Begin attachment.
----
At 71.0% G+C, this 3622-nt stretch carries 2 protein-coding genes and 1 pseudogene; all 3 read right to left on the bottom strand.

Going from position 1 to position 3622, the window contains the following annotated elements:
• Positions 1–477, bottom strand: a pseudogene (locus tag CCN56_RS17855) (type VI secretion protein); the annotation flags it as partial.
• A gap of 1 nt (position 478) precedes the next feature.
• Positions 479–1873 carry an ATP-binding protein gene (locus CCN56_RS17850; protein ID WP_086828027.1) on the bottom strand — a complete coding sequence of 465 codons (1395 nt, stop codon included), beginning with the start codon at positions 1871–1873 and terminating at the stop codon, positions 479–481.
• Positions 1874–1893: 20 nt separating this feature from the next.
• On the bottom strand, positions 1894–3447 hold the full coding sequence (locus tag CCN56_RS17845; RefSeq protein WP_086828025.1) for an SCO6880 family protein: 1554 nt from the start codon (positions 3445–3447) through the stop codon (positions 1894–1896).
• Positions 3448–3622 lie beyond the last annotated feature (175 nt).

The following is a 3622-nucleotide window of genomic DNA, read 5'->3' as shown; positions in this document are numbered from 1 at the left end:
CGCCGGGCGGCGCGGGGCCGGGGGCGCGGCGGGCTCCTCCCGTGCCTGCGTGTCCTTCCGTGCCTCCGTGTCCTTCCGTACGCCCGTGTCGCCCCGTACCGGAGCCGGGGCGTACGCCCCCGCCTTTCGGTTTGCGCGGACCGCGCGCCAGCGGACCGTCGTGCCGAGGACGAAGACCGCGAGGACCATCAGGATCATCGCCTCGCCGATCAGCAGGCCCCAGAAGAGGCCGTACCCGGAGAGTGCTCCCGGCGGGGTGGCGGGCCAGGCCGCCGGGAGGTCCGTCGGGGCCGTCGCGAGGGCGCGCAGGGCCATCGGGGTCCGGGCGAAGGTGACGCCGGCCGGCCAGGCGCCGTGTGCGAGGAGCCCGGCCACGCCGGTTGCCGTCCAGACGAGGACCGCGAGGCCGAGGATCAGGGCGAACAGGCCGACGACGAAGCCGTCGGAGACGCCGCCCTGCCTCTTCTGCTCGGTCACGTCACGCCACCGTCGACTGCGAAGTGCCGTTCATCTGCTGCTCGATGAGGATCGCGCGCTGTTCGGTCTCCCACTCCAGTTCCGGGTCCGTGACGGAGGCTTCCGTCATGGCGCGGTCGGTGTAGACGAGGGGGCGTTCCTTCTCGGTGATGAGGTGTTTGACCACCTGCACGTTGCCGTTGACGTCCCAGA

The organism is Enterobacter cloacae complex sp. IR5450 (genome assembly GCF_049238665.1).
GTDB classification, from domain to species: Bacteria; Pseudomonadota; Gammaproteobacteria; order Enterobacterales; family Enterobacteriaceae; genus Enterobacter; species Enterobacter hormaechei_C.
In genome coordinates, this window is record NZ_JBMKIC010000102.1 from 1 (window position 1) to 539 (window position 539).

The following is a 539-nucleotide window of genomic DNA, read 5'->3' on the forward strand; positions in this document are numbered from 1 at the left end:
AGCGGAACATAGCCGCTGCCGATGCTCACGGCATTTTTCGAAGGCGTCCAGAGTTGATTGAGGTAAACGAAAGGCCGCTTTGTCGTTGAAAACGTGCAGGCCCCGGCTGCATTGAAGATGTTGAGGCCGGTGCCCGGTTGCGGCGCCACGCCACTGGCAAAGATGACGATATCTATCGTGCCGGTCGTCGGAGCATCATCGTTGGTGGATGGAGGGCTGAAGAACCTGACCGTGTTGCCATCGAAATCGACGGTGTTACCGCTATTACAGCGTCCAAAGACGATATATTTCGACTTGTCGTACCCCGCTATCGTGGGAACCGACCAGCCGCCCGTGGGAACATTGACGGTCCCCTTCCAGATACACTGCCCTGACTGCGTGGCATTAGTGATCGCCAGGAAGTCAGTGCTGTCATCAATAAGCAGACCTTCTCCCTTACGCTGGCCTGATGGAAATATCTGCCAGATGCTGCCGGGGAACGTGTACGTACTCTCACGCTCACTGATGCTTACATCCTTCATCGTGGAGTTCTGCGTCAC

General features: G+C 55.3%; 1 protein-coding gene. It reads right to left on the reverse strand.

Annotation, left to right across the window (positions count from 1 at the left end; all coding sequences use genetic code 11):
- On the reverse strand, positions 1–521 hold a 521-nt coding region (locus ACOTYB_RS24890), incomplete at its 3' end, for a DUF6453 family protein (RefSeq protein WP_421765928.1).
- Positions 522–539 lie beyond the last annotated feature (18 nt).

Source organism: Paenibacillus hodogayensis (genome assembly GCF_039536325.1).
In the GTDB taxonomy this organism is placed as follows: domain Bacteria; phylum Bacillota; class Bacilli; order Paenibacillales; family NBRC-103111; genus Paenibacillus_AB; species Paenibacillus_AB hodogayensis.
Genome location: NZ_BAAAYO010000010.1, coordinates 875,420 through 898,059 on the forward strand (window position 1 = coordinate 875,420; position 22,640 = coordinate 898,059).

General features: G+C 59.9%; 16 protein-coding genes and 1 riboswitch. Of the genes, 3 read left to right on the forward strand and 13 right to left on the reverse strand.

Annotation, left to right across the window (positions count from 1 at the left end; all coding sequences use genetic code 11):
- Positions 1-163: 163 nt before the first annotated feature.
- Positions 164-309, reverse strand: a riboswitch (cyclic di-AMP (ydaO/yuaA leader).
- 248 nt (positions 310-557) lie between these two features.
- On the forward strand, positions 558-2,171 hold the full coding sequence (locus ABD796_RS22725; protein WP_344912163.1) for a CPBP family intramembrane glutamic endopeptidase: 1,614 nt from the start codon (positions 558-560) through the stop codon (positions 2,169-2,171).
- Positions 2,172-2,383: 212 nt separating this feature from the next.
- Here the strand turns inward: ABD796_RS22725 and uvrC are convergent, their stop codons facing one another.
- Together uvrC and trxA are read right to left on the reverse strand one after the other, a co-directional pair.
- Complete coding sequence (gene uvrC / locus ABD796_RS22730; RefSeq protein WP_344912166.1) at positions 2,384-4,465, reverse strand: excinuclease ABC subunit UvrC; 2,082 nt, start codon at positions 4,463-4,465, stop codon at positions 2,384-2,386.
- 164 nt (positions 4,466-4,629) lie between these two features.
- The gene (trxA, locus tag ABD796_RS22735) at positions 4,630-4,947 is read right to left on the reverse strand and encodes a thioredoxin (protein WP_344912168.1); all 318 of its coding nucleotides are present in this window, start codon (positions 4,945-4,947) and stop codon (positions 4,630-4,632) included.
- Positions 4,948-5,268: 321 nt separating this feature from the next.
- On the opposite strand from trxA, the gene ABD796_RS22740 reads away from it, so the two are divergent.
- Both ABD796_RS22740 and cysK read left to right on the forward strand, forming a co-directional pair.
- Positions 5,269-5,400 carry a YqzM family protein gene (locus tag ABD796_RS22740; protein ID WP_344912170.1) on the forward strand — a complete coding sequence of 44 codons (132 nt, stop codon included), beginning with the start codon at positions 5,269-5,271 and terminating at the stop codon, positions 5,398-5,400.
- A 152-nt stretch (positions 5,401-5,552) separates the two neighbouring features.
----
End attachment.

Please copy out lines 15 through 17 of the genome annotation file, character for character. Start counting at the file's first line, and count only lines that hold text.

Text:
AGCGGAACATAGCCGCTGCCGATGCTCACGGCATTTTTCGAAGGCGTCCAGAGTTGATTGAGGTAAACGAAAGGCCGCTTTGTCGTTGAAAACGTGCAGGCCCCGGCTGCATTGAAGATGTTGAGGCCGGTGCCCGGTTGCGGCGCCACGCCACTGGCAAAGATGACGATATCTATCGTGCCGGTCGTCGGAGCATCATCGTTGGTGGATGGAGGGCTGAAGAACCTGACCGTGTTGCCATCGAAATCGACGGTGTTACCGCTATTACAGCGTCCAAAGACGATATATTTCGACTTGTCGTACCCCGCTATCGTGGGAACCGACCAGCCGCCCGTGGGAACATTGACGGTCCCCTTCCAGATACACTGCCCTGACTGCGTGGCATTAGTGATCGCCAGGAAGTCAGTGCTGTCATCAATAAGCAGACCTTCTCCCTTACGCTGGCCTGATGGAAATATCTGCCAGATGCTGCCGGGGAACGTGTACGTACTCTCACGCTCACTGATGCTTACATCCTTCATCGTGGAGTTCTGCGTCAC

General features: G+C 55.3%; 1 protein-coding gene. It reads right to left on the reverse strand.

Annotation, left to right across the window (positions count from 1 at the left end; all coding sequences use genetic code 11):